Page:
2. Coordinate – all partners who need to be present to implement on a community or county level.
Implementation is a strategic process, especially for large geographies and long-term initiatives like stormwater infrastructure enhancements. It is rare that a community enters into a planning process with the resources already on hand to implement all of the proposed retrofits, Low Impact Development, and flood control projects at the same time. Because of this, identifying and involving partners who will have the needed influence and/or expertise during certain phases of the process can greatly increase the likelihood that it is completed in a timely manner. For example, project personnel in Two Harbors looked to Lake County's master gardeners and others to assist in the design and construction of the courthouse rain garden. An additional benefit of this targeted approach to partner involvement is that it helps to build a sense among stakeholders of perceived ownership of the individual project and the broader initiative.
3. Capitalize – on opportunities when they become available.
Not surprisingly, funding is one of the most commonly cited barriers to the implementation of stormwater infrastructure. While competitive funding is difficult to obtain, the use of a few key techniques can help increase the likelihood of receiving funding for projects. For example, Lake County SWCD and UMN Extension personnel remained adaptable with regard to the order in which projects were implemented. Although they knew that building the detention basins first would be critical to the success of the project, when funding opportunities materialized that suited any of their project objectives, they made efforts to apply for them. In addition, the project partners took on the grant writing responsibilities that typically fall to city staff. This was done with the recognition that other obligations would likely prevent them from completing the task on a short timescale. By taking charge of the grant writing process they provided critical support to city staff. Finally, the project partners worked to ensure that projects were completed on time and to a high standard of quality. This helped establish a trusting relationship between the City and the project's funders and effectively increased the likelihood that the same funding entities will work with them again. The due diligence and conscientious effort shown was critical to the success story told here. Finding a local champion to take on the grant writing process, remaining flexible in the approach to implementation, and ensuring that projects are completed on time are all essential to funding stormwater infrastructure projects over the course of a long timescale.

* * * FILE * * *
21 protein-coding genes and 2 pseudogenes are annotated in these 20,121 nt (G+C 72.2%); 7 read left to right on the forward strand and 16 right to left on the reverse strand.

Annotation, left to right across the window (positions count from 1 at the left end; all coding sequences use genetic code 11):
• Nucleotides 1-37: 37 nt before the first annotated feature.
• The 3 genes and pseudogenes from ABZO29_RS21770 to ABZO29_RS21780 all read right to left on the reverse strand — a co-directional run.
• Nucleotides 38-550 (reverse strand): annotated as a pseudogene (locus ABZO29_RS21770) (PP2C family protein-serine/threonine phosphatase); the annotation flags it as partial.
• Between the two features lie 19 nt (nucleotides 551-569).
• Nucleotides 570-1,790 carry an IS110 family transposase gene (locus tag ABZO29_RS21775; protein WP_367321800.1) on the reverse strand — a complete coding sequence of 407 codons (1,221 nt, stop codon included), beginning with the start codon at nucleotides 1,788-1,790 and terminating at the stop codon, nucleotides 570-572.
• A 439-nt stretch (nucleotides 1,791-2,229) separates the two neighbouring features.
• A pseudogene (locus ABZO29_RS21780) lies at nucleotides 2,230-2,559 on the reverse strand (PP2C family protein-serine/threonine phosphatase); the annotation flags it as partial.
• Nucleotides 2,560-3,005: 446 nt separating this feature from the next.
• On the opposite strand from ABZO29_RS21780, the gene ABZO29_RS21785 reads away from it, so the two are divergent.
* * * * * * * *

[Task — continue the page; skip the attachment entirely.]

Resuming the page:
4. Communicate – impacts and outcomes to project partners and the general public.
When working on long project timescales, keeping the central issue to be addressed salient and relevant in the minds of decision-makers, funding entities, and the general public can be a significant challenge. As time passes and progress is made, long-term initiatives like stormwater infrastructure frequently get tabled as more immediate, pressing issues are addressed by communities. Continual effective, interactive communication is another best practice for ensuring that a community's green infrastructure initiative remains a community-level priority. The City of Two Harbors embraced this concept at every step of the implementation process: giving tours to all interested parties, ensuring that credit was given to funding entities and that they were made aware of the finished work their contributions made possible, working with local media outlets to showcase the progress made within the community, and hosting public meetings to educate residents on the work being done in the community. Ultimately, local decision-makers, funding entities, and residents were never allowed to lose sight of the task at hand, which in turn guaranteed that the stormwater infrastructure update initiative never lost momentum before completion.